Do they really want to go back to that what happen 10 years ago? The idea of going cheap, fast etc… What a disaster…

    I guess NASA should really “find” oil from Mars… Then we would have 20 countries trying to fly there in few weeks….

  4. This is an epic disaster. This is clearly the most important Mars surface mission of all time, with the biggest potential payoffs. Though there is no direct link between NASA funding and the most recent financial disaster to come out of the states, I blame wall street. F$$k you Wall $treet! Can these bastards go 10 years without bringing the world economy to its knees? Obviously not. Morons.

    However, if this is not solely a funding issue – if there is real danger of the mission not being 100% ready in the eyes of the flight engineers, then it should certainly be postponed. Not scaled back – just delayed. Better to get it right in three years time than to create an expensive new crater in the Martian surface. That would send public opinion and that of congress concerning the space program into a nose dive. Couple that with a relatively fresh president looking to score political points with the majority of Americans on economic and fiscal responsibility, and we may not have many Mars missions flying in the foreseeable future…

  5. That’s why they are in Mars 😀 …to find oil. But I guess the gov’t is risking it, so budget prolly has to go somewhere.

    If oil is found, NASA will prolly have massive budget backings from major private oil companies 😀 .

  6. Someone sneak in and slip out that China are going to Mars to find life… boom, 2nd space race.

    But seriously, this really is pretty terrible…

    I am in 2 sides with this though, one side says it is alright, because life down here is more important than life out there, and what exactly will it do when they DO find life?
    The other half is saddened by the lack of interest in space these days… sad days indeed.

  7. Don’t get me wrong I love space exploration. But I could careless if they found dead *life* on mars. If the topic of the mission was to highlight a cover topic that was a tad more interesting, I’m more than certain congress wouldn’t reject it.

    Say if one of the experiments were to somehow obviously relate back to the expansion of human control, then we might be getting more funding for this.

    Its like how could you reject the “Patriot” Act?

  8. MSL is a logical step in the exploration of Mars, but it should not be the NEXT one. Or at least not so soon.

    I am genuinely concerned that this one is going to join Mars Polar Lander as so much metal debris in the dust – and with a nuclear reactor to boot! I am amazed the anti-nuke nuts haven’t flipped out about this yet like they did with Cassini ten years ago.

    As for returning samples of the planet, a robot mission will only return a few pounds from one place at most, just like the Soviet Luna probes did in the early 1970s. Apollo by contrast returned almost 500 pounds from 5 different places.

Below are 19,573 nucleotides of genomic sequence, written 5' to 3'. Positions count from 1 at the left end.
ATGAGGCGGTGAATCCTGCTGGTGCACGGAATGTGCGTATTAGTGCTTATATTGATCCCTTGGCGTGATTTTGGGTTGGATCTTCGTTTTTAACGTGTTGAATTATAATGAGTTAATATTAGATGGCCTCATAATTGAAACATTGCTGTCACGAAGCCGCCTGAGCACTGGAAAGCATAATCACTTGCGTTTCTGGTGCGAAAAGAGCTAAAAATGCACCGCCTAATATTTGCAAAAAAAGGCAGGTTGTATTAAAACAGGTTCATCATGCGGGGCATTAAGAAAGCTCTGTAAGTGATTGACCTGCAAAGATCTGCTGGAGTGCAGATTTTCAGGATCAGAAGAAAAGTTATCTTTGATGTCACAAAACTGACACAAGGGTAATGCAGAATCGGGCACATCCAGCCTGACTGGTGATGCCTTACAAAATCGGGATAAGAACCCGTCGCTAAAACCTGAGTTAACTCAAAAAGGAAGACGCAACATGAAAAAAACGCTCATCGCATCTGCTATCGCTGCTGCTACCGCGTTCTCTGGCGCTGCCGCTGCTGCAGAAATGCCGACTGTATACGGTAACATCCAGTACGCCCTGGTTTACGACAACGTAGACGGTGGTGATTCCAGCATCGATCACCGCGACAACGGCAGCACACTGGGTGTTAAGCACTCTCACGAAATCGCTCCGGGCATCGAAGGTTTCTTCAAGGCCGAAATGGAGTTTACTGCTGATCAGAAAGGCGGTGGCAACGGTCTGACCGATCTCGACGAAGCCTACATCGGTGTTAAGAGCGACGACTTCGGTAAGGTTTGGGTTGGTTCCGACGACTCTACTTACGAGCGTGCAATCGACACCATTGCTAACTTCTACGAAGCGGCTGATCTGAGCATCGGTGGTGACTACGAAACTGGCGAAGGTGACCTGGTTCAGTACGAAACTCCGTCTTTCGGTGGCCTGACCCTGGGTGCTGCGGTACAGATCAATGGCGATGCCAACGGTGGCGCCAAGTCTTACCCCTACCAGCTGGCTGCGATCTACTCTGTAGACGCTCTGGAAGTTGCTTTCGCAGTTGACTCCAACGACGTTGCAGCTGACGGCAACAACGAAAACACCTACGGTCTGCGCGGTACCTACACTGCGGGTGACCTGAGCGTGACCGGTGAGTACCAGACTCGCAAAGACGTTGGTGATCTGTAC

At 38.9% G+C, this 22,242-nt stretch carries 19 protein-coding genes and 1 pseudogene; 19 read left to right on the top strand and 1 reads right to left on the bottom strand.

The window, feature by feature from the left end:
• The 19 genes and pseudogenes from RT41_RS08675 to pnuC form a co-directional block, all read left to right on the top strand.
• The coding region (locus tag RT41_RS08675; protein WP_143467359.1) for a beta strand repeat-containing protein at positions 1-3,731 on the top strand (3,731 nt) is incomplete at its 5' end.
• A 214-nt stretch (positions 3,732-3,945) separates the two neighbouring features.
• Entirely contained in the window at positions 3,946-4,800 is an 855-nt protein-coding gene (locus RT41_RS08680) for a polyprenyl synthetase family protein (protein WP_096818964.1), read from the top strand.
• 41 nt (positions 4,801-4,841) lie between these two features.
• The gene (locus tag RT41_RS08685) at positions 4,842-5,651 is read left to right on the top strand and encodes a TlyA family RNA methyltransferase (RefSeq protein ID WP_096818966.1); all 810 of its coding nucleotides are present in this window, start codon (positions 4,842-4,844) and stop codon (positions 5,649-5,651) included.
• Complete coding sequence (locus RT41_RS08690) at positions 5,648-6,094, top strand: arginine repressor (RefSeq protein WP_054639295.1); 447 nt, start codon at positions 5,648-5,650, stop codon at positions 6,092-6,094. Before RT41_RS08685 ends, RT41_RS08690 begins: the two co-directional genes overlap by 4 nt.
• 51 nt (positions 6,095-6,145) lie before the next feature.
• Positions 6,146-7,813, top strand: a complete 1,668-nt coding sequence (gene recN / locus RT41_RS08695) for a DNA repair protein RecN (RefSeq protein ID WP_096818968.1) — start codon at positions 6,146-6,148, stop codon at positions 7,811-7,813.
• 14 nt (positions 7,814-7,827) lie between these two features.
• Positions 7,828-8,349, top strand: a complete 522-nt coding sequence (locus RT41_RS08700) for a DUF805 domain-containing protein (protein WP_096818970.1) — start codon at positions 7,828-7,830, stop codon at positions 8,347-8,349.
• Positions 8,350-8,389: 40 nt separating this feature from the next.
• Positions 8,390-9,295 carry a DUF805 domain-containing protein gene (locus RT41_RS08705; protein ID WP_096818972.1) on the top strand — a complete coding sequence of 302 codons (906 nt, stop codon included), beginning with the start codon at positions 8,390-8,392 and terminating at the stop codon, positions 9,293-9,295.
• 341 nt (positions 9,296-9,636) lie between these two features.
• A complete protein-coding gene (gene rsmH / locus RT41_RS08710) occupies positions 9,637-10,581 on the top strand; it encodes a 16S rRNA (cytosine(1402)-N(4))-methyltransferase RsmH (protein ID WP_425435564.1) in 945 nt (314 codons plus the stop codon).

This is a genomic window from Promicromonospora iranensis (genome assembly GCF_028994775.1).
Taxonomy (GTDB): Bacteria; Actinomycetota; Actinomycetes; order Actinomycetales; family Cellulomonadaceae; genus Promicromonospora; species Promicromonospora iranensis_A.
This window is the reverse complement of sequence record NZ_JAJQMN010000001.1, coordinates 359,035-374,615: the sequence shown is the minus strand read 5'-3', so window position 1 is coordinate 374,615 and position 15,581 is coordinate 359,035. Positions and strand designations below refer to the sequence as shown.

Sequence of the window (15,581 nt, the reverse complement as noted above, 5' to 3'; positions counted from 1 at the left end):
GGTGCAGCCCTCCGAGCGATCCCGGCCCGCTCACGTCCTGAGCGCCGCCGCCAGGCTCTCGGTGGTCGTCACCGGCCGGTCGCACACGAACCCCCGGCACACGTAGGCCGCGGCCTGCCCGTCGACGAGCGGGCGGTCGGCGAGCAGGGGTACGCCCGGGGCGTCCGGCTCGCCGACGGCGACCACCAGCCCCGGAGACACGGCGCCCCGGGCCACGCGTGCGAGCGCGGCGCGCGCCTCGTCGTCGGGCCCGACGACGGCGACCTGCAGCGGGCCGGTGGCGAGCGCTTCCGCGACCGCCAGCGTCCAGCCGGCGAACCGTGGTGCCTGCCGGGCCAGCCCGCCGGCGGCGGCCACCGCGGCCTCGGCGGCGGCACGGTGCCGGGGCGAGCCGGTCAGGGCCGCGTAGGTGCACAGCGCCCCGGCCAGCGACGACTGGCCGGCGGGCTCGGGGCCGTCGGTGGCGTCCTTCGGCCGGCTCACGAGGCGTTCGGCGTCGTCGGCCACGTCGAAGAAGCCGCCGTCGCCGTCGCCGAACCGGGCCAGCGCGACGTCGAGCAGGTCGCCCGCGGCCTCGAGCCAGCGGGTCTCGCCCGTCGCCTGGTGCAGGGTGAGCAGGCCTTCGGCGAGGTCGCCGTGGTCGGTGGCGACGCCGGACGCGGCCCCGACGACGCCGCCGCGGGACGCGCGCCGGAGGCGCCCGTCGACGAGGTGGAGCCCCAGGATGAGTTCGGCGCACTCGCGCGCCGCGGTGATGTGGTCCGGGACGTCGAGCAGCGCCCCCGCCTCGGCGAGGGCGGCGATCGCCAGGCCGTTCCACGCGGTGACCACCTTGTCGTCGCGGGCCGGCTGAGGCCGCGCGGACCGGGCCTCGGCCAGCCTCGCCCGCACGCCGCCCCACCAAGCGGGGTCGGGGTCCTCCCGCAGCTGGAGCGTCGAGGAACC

I also think if we send humans to Mars we should start right off with beginning a permanent colony. Otherwise we could have that feat vanish like Apollo did in 1972.

    Maybe it’s time to start learning Chinese.

  9. not surprising. nasa is always one of the first on the chopping block. even though projects might be cut back, the community can still at least work on advancing theory until the sunshine comes out again.

  10. First of all, oil, or what looks like it is clearly visible on the surface. But you cannot argue for a drop in that area as without prior survey, you could lose the mission by simply sinking into whatever is there.

    The enormous financial losses of Wall Street show that investing in “paper” now carries great risk. We need to open a dialogue with savings institutions to show that money “spent” on space remains here on the planet and has much greater usefulness, as an investment into the community than bits of paper.

    Next, I continue to push for a vehicle to be dropped into the deepest sunlit valley we can find. You only need to look at a summer picture of such valleys here on earth to see the ice on the mountain tops and grass at the valley bottom to get an idea of the future potential.

    Instead of NASA complaining to government about funding, it needs to open that dialogue with finance outside of government. Until they do, everything science is trying to do is going to be moot for at least the next decade.

  11. It’s cute to wish for oil on Mars, but even if the whole planet were covered with it miles deep, the cost to get it back to Earth would be ridiculous.

    But don’t tell Dubya and just maybe….

    Remember when astronomers speculated that Venus was covered in a global ocean of oil in the 1950s? On the other hand, Titan is covered in materials that might actually make a good fuel. And we have all those comets with water ice. Plus I read that one typical asteroid has enough nickel in it to meet our needs for the metal for centuries.

    But we need a space infrastructure to get it all first.